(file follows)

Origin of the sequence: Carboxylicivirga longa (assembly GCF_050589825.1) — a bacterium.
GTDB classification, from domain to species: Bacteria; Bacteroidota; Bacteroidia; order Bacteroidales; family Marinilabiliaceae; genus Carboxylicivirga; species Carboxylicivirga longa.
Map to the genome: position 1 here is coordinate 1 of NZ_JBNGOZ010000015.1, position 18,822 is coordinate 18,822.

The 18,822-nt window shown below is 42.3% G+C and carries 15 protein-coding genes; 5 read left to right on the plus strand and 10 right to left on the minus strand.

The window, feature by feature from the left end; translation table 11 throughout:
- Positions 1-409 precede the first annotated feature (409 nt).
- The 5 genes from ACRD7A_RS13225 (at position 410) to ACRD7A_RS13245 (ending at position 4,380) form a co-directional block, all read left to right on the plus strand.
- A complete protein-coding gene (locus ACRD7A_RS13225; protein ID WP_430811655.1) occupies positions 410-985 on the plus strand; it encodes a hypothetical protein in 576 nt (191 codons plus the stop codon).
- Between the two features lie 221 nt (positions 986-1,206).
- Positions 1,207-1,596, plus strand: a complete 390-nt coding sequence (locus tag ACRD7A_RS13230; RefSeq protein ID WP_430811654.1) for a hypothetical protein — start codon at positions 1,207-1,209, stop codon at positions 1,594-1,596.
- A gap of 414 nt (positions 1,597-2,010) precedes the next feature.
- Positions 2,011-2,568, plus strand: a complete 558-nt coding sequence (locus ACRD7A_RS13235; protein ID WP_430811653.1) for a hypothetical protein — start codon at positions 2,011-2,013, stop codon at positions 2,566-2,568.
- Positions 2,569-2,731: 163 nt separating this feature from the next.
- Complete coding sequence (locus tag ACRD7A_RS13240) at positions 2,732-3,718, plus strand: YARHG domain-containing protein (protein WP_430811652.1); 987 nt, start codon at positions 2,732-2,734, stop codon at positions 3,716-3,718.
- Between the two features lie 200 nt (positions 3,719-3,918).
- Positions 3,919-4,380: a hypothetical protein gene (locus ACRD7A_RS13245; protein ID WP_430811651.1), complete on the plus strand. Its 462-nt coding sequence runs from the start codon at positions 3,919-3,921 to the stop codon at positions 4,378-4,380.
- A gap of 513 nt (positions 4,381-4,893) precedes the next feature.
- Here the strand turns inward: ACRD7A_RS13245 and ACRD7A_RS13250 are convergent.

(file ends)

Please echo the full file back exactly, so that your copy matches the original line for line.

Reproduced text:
Origin of the sequence: Carboxylicivirga longa (assembly GCF_050589825.1) — a bacterium.
GTDB classification, from domain to species: Bacteria; Bacteroidota; Bacteroidia; order Bacteroidales; family Marinilabiliaceae; genus Carboxylicivirga; species Carboxylicivirga longa.
Map to the genome: position 1 here is coordinate 1 of NZ_JBNGOZ010000015.1, position 18,822 is coordinate 18,822.

The 18,822-nt window shown below is 42.3% G+C and carries 15 protein-coding genes; 5 read left to right on the plus strand and 10 right to left on the minus strand.

The window, feature by feature from the left end; translation table 11 throughout:
- Positions 1-409 precede the first annotated feature (409 nt).
- The 5 genes from ACRD7A_RS13225 (at position 410) to ACRD7A_RS13245 (ending at position 4,380) form a co-directional block, all read left to right on the plus strand.
- A complete protein-coding gene (locus ACRD7A_RS13225; protein ID WP_430811655.1) occupies positions 410-985 on the plus strand; it encodes a hypothetical protein in 576 nt (191 codons plus the stop codon).
- Between the two features lie 221 nt (positions 986-1,206).
- Positions 1,207-1,596, plus strand: a complete 390-nt coding sequence (locus tag ACRD7A_RS13230; RefSeq protein ID WP_430811654.1) for a hypothetical protein — start codon at positions 1,207-1,209, stop codon at positions 1,594-1,596.
- A gap of 414 nt (positions 1,597-2,010) precedes the next feature.
- Positions 2,011-2,568, plus strand: a complete 558-nt coding sequence (locus ACRD7A_RS13235; protein ID WP_430811653.1) for a hypothetical protein — start codon at positions 2,011-2,013, stop codon at positions 2,566-2,568.
- Positions 2,569-2,731: 163 nt separating this feature from the next.
- Complete coding sequence (locus tag ACRD7A_RS13240) at positions 2,732-3,718, plus strand: YARHG domain-containing protein (protein WP_430811652.1); 987 nt, start codon at positions 2,732-2,734, stop codon at positions 3,716-3,718.
- Between the two features lie 200 nt (positions 3,719-3,918).
- Positions 3,919-4,380: a hypothetical protein gene (locus ACRD7A_RS13245; protein ID WP_430811651.1), complete on the plus strand. Its 462-nt coding sequence runs from the start codon at positions 3,919-3,921 to the stop codon at positions 4,378-4,380.
- A gap of 513 nt (positions 4,381-4,893) precedes the next feature.
- Here the strand turns inward: ACRD7A_RS13245 and ACRD7A_RS13250 are convergent.